The Fifth Thule Expedition (1921-1924) was Knud Rasmussen's most famous and significant expedition. The ultimate goal of this expedition was to trace the origins of the Inuit people from Greenland to Siberia from a circumpolar perspective. Knud Rasmussen began planning for this expedition as early as 1909. In an article in Geografisk Tidsskrift, he proposed an ethnographic expedition to the central Arctic regions around Hudson Bay. Between 1909 and 1921, he envisaged three alternative routes for the expedition. In June 1921, a team consisting of some of Denmark's leading scientists, including archaeologist Therkel Mathiassen, ethnographer Kaj Birket-Smith and author Helge Bangsted, left Copenhagen and sailed towards Greenland on the Bele. After a passage through the Thule trading post, the voyage continued on board the Søkongen to Hudson Bay at the beginning of September 1921. A base camp was established on a small island in the region, which was named Danish Island, northwest of Hudson Bay, in present-day Nunavut. The team made several dog sled trips from this island and established contact with several Inuit and First Nations communities near Repulse Bay (now Naujaat) and Southampton Island, between Hudson Bay and the Northwest Passage. A wide range of ethnographic and archaeological data was collected. On April 11, 1923, as Peter Freuchen began his return journey to Greenland, Knud Rasmussen left Danish Island heading west. With his Greenlandic Inuit companions, Qavigarssuaq and Arnarulunguaq - the latter would probably be the first woman to take part in a research expedition of this magnitude - he travelled on two sleds with twelve dogs. All three travelled through the northern part of present-day Nunavut, from Repulse Bay to Boothia Peninsula, then to the Rae Strait, gathering information about the Inuit of Netsilik, one of the Inuit groups on the Canadian Arctic coast. After spending the summer and fall of 1923 and the winter of 1924 on King William Island, they continued their expedition and arrived in Alaska in May 1924. After travelling by dog sled for six thousand kilometers, the expedition ended at Cape Glacier, in northwestern Alaska. Knud Rasmussen then returned to Denmark where he was triumphantly welcomed.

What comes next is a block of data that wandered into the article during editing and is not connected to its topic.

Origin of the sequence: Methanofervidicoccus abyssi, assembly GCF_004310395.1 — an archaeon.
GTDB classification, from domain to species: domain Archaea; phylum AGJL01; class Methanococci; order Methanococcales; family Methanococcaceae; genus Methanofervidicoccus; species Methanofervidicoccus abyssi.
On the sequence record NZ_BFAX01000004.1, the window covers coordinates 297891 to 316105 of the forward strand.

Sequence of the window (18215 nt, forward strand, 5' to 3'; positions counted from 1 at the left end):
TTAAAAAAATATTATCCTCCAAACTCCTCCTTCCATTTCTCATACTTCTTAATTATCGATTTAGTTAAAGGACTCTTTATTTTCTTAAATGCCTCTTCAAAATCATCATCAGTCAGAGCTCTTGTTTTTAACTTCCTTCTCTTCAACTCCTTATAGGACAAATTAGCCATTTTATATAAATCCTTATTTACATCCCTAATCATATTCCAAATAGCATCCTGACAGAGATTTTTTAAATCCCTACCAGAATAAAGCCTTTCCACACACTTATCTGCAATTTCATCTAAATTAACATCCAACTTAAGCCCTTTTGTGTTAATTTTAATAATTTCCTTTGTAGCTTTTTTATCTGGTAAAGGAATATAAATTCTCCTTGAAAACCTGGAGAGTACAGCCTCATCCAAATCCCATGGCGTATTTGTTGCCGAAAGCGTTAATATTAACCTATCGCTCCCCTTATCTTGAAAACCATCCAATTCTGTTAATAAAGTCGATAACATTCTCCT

The extensive ethnographic data collected during the Fifth Thule Expedition includes a wide variety of artefacts and interviews, and remains to this day a valuable record of Inuit culture and oral history. A ten-volume report on several topics relevant to the expedition, entitled Report of the Fifth Thule Expedition 1921-1924. The Danish Expedition to Arctic North America in Charge of Knud Rasmussen, was published in English by various members of the expedition between 1927 and 1952. The studies undertaken during this expedition constitute a pivotal moment in the ethnology and anthropology of the Arctic. In addition to several research reports on archaeology, physical anthropology, physical geography, geology, botany and zoology, Rasmussen wrote several monographs on the ethnology of the Inuit of Kivalliq (western Hudson Bay), the Netsilik Inuit (northern Baffin Island), the Iglulik Inuit (northern Baffin Island) and the Kitlinermiut (Kitikmeot region in present-day Nunavut and Inuvik region in the Northwest Territories). The book that has gained popular and international recognition is Knud Rasmussen's account of his Arctic sled crossing, Fra Grønland till Stillehavet (meaning: “From Greenland to the Pacific”), which was published in two volumes in 1925 and 1926. This book has been translated into several languages: without claiming to be exhaustive, there are two German translations, the first in 1926, the second in 2006; an English translation in 1927; a Greenlandic translation in 1928; a French translation in 1929; and a Spanish translation in 1930. It should be mentioned that Knud Rasmussen also published a shortened account of his expedition, under the title Den store slæderejse (meaning: « The great dogsled trip »). This account was regularly reissued in Danish and translated into Russian (1935), into Czech (1938), into Norwegian (1938), into German (1942) into French (1948), and into Italian (2011).